Theses and Dissertations

Issuing Body

Mississippi State University


Jones, Jeanne C.

Committee Member

Leopold, Bruce D.

Committee Member

Vann, Rhonda C.

Committee Member

Riffell, Samuel K.

Committee Member

Jones, W. Daryl

Date of Degree


Document Type

Dissertation - Open Access


Wildlife and Fisheries Science

Degree Name

Doctor of Philosophy


College of Forest Resources


Department of Wildlife, Fisheries and Aquaculture


To ascertain potential ecological and landowner benefits of non-conventional agricultural systems, this project was designed to monitor cattle production and mourning dove (Zenaida macroura) utilization of land areas that allowed grazing cattle to harvest corn planted with no-till methods. In 2005-2008, study sites were located in four counties of MS, including four steer/heifer-grazed and harvested corn fields (SHS) and four conventionally-managed and combine-harvested corn fields (CHS). Vegetation characteristics, residual grain quantities, and use by doves were measured on SHS and CHS. Steer average daily gains (ADG), quality grades, and feedlot days were compared to traditional cattle production methods. Mourning dove numbers were greater on SHS than CHS during all study years and site locations (F=37.19, df=1, P=0.001). Biomass of residual corn kernels on the soil surface was greater on SHS compared to CHS in the fall (t=7.22, df=8, P= 0.001). Percentage coverage of grasses and forbs was greater in SHS than CHS in fall following harvest of corn with grass/forbs coverage being >10% in SHS and <5% in CHS. Throughout all seasons, percentage of bare ground was greater on CHS (50% - 80%) compared to SHS (1%-13%). Among average daily gains of grassed, corn-grazed, and feedlot fed cattle, a significant difference was detected (x2 = 8.45, df = 2, P = 0.002). Corn-grazed ADG was greater than bermudagrass-grazed but less than MS steers in the feedlot. Comparing conventionally-produced cattle of comparable characteristics to corned cattle used in my study, a significant decrease in feedlot days (Z =-1.83, P = 0.033) with no difference in quality grades of meat (Z = -0.65, P = 0.256) in no-till corn-grazed cattle was indicated. After offsetting costs of field preparation, fencing, and cattle maintenance, landowners using this production system can potentially increase income by at least $450/ha from fee/lease of corn fields for hunting and production of quality beef cattle.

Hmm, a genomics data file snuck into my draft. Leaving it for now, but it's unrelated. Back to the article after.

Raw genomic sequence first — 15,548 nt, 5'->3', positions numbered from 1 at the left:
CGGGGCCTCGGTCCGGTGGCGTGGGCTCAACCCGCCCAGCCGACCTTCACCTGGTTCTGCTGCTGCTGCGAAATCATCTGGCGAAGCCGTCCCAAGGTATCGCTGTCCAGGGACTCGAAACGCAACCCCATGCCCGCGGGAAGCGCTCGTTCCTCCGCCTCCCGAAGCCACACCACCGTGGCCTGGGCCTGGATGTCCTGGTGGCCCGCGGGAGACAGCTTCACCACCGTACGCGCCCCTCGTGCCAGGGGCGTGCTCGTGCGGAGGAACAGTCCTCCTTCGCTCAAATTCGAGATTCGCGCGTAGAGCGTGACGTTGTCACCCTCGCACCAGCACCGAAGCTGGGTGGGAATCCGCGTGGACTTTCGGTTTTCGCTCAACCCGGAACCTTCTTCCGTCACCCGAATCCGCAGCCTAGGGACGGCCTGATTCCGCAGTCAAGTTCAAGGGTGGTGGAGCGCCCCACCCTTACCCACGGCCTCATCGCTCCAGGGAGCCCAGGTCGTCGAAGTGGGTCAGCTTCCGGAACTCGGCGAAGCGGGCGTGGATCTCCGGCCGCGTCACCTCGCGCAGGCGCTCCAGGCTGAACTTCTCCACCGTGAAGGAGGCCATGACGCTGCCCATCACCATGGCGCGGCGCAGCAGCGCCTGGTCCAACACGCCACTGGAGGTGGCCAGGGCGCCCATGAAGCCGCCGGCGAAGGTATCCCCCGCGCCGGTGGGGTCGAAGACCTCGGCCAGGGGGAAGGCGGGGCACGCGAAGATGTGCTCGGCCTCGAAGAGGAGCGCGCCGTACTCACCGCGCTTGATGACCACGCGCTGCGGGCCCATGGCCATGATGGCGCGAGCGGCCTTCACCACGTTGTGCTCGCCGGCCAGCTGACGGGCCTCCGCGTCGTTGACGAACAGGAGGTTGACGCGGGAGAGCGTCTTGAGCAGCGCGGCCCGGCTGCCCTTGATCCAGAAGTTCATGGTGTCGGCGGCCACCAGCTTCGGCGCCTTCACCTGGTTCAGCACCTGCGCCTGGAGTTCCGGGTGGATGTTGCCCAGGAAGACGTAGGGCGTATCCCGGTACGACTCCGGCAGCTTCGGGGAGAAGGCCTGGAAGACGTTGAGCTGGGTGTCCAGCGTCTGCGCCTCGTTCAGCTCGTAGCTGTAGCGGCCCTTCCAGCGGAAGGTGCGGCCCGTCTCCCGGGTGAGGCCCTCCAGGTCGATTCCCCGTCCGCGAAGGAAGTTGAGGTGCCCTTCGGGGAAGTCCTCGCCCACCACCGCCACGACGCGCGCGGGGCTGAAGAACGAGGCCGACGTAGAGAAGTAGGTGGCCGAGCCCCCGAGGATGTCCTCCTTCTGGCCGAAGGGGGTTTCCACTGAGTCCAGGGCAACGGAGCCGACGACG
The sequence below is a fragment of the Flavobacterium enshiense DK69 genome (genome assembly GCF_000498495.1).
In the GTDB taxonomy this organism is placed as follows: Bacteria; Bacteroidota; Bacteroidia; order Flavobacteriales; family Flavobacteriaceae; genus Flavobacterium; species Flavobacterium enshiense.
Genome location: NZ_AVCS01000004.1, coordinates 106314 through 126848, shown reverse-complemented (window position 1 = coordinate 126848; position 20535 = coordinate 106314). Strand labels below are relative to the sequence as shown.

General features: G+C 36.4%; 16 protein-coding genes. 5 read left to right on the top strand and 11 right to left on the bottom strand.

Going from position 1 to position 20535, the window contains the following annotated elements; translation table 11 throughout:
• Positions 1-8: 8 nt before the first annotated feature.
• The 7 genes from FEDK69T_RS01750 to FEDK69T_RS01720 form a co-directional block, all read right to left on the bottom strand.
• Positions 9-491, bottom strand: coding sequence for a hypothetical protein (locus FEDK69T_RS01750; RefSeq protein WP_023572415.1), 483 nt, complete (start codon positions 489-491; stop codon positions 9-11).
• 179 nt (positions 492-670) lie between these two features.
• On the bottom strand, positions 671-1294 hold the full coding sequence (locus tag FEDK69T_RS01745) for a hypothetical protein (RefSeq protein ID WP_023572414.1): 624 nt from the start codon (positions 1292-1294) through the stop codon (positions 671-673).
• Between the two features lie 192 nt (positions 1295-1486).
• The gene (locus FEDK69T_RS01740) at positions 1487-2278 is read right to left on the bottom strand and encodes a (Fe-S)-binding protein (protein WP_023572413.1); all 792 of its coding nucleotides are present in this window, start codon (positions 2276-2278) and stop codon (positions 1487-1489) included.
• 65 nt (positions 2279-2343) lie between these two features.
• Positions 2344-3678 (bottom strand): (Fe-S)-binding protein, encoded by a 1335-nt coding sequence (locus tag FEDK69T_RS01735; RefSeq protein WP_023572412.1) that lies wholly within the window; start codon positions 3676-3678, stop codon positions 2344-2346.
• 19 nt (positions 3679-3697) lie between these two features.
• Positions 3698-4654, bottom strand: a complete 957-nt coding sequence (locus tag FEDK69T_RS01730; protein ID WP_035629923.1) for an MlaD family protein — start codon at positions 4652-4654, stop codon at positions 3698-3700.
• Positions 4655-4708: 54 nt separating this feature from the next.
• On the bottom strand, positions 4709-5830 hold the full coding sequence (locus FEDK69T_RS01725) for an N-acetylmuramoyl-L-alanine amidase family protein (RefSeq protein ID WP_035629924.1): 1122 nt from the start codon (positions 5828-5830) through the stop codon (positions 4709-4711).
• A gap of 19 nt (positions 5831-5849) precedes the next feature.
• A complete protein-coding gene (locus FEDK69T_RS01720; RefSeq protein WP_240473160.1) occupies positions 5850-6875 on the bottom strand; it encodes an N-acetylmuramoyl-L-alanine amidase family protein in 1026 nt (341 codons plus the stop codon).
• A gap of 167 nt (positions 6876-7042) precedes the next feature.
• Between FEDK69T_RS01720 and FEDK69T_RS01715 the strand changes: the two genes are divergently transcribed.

no-till corn||natural beef production||mourning doves||wildlife enterprising